Have you ever had a day where time just flies and you’ve spent all day at work, sitting at your desk. Now have you ever thought of the effects that sitting all day can have on your body? Let’s deep dive into the anatomy and research the effects this has on you.
Sitting, standing and moving seems so easy, but there are over 700 muscles attached to your skeletal system, which are all controlled by your nervous system (1). And even when you sit, you use your muscles. Your core consists of your abdominal muscles in the front, obliques on the sides, erector spine, psoas and glutes in the back and diaphragm (2). They all work together to balance and stabilize the body during sitting and standing(2).
Our brain switches off muscles
Did you know that sitting too long switches off some muscles, whilst making others work harder? Our brain has a principle called “use it or lose it”, which means that if you are not using something, your brain will re-purpose that power to something else that you actually are using (3). An Article by the European Space Agency showed that as a result of not moving, the back muscles switch off, psoas muscles are working harder, which in their turn resulted in a decrease in disc height, and increasing of lower back pain with adults. But what does that mean for you when you’re sitting for longer periods? Well, let’s take an average person at a desk job. Sitting 8 hours a day, watching 2 hours of TV and sleeping for 8 hours. That’s 18 hours of not using your muscles. So for 18 hours during the day, your core has switched off because you are not moving. What health effects could that have for you?
Health effects of sitting too long
Lack of core stability is a major contributor to lower back pain and increases the chances of injury (4). But how can you injure yourself by sitting for a long period? Well, if you are not moving, the discs between your spine get smaller and your muscles get tighter and switched off from not moving (4). Then when you suddenly want to pick up a pen or run to get the train, guess what happens? Your back is exposed to injury, because the muscles are not protecting your spine properly anymore (4,2).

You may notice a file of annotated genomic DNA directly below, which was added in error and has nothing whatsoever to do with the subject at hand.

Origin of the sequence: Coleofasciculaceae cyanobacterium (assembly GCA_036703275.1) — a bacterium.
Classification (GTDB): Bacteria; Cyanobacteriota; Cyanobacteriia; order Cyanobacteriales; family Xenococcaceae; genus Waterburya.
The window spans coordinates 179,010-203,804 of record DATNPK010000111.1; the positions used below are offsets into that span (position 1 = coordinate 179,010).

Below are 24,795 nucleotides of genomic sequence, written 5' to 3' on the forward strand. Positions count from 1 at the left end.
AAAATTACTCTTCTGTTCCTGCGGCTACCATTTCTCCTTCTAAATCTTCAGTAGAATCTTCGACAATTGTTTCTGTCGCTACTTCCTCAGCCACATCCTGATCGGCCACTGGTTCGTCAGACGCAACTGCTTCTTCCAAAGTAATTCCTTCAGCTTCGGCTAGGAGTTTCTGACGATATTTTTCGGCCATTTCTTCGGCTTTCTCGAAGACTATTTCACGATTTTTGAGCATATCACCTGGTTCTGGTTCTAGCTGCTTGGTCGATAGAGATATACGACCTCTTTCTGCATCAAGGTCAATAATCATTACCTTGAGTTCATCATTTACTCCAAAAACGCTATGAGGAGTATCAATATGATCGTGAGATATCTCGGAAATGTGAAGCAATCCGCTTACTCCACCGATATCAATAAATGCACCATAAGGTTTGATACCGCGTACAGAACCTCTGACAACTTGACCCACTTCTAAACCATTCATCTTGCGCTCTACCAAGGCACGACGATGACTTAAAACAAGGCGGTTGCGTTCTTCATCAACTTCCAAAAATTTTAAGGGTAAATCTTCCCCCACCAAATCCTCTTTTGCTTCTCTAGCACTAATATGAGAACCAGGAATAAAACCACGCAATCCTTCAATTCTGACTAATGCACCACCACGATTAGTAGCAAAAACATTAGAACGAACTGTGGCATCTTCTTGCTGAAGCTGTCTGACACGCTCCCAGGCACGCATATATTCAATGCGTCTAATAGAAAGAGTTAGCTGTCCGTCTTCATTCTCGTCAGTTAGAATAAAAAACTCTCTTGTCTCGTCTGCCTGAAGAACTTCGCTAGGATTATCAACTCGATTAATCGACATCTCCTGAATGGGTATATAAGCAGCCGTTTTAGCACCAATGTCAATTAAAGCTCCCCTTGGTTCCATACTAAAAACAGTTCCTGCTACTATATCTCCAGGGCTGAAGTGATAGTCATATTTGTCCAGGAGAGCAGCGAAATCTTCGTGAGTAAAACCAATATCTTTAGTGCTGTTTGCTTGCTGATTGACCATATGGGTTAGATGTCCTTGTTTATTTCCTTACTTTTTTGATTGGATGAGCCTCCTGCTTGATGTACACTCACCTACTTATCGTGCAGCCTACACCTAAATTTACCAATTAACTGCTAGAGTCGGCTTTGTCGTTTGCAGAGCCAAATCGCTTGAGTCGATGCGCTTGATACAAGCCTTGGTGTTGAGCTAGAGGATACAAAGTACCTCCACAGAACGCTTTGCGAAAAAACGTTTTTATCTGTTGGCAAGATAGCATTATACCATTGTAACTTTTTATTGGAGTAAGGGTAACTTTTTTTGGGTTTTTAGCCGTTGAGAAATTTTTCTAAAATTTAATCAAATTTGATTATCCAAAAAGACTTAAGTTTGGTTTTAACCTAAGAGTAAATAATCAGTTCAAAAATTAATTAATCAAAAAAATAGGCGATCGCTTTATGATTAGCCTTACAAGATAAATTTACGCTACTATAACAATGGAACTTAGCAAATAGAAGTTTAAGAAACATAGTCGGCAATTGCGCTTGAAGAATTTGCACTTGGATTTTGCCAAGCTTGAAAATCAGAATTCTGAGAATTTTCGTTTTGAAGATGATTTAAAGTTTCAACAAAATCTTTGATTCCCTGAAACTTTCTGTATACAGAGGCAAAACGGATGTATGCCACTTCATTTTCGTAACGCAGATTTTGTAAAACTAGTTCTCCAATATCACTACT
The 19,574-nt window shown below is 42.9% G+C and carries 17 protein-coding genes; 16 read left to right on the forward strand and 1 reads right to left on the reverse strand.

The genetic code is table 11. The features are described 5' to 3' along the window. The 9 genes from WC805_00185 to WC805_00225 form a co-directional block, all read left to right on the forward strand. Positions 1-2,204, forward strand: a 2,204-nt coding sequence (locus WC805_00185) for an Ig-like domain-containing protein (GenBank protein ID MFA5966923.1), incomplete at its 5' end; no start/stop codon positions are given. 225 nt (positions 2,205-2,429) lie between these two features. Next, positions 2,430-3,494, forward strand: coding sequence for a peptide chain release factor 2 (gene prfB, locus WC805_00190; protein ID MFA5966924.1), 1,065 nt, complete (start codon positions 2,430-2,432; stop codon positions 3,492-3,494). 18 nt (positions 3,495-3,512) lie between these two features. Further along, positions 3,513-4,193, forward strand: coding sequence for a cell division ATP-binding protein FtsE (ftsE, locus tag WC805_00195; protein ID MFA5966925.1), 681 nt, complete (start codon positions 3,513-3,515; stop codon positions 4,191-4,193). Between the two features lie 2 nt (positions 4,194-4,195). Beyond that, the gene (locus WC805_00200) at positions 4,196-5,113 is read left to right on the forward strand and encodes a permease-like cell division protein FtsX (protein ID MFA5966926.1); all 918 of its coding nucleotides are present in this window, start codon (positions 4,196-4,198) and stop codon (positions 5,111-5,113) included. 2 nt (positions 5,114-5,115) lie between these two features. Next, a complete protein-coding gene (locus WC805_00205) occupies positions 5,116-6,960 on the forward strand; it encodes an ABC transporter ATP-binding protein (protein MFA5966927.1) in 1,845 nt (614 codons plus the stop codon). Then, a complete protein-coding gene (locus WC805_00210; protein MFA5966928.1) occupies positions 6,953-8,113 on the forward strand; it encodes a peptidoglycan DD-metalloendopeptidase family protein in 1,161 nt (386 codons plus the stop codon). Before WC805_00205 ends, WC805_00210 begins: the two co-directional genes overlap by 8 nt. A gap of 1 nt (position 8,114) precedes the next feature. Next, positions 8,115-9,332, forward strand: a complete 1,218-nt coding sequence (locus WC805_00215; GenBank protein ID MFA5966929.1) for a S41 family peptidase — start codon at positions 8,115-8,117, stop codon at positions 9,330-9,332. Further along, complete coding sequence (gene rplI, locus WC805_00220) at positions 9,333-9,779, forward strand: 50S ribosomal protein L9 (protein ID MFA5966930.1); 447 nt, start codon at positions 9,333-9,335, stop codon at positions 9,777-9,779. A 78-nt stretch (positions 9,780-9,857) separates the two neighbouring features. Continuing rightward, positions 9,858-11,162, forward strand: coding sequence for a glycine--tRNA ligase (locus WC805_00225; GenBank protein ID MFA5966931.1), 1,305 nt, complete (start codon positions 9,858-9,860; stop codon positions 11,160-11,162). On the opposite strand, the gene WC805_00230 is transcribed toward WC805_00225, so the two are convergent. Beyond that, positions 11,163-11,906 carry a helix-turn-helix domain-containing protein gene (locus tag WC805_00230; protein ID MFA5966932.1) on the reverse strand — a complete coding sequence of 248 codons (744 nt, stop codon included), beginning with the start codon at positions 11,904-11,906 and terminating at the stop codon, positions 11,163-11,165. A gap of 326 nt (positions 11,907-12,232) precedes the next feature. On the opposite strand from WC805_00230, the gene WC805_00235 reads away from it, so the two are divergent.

How to prevent back pain
As chiropractors, we specifically deal with the health of the spine and the nervous system. Chiropractic care can alter and enhance muscle functioning. Adjusting dysfunctions in the spine can improve function, decrease injury, improve core stability and increase the brains’ control of the muscles (5). The ability to activate the core muscles appropriately is essential for lower back health (5).
So, what can you do at home and work? Easy: move as much and often as you can. Strengthening your core muscles helps to protect your spine. Focus on your posture and do exercises. And most importantly; go see your chiropractor regularly for a balanced spine.
Ready to see what we can do for you back? Schedule your first consult and we’ll start with a personal examination and treatment plan.
- Tortora GJ, Grabowski SR. Princeiples of Anatomy and Physiology. 8th ed. Harper Collins College Publishers; 1996.
- Borghuis, J., Hof,A. L.,& Lemmink, K. A. (2008).The importance of sensory-motor control in providing core stability. Sport medicine, 38(11), 893-916.
- Doige, N. (2007). The brain that changes itself. New York: Viking, 6.
- Hides, J. A., Lambrecht, G., Richardson, C. A., Stanton, W. R., Armbrecht, G., Pruett, C., … & Belavý, D. L. (2011). The effects of rehabilitation on the muscles of the trunk following prolonged bed rest. European Spine Journal, 20(5), 808-818.
- Haavik, H. (2014). The reality check. A quest to understand chiropractic from the inside out. Haavik research-heidihaavik.com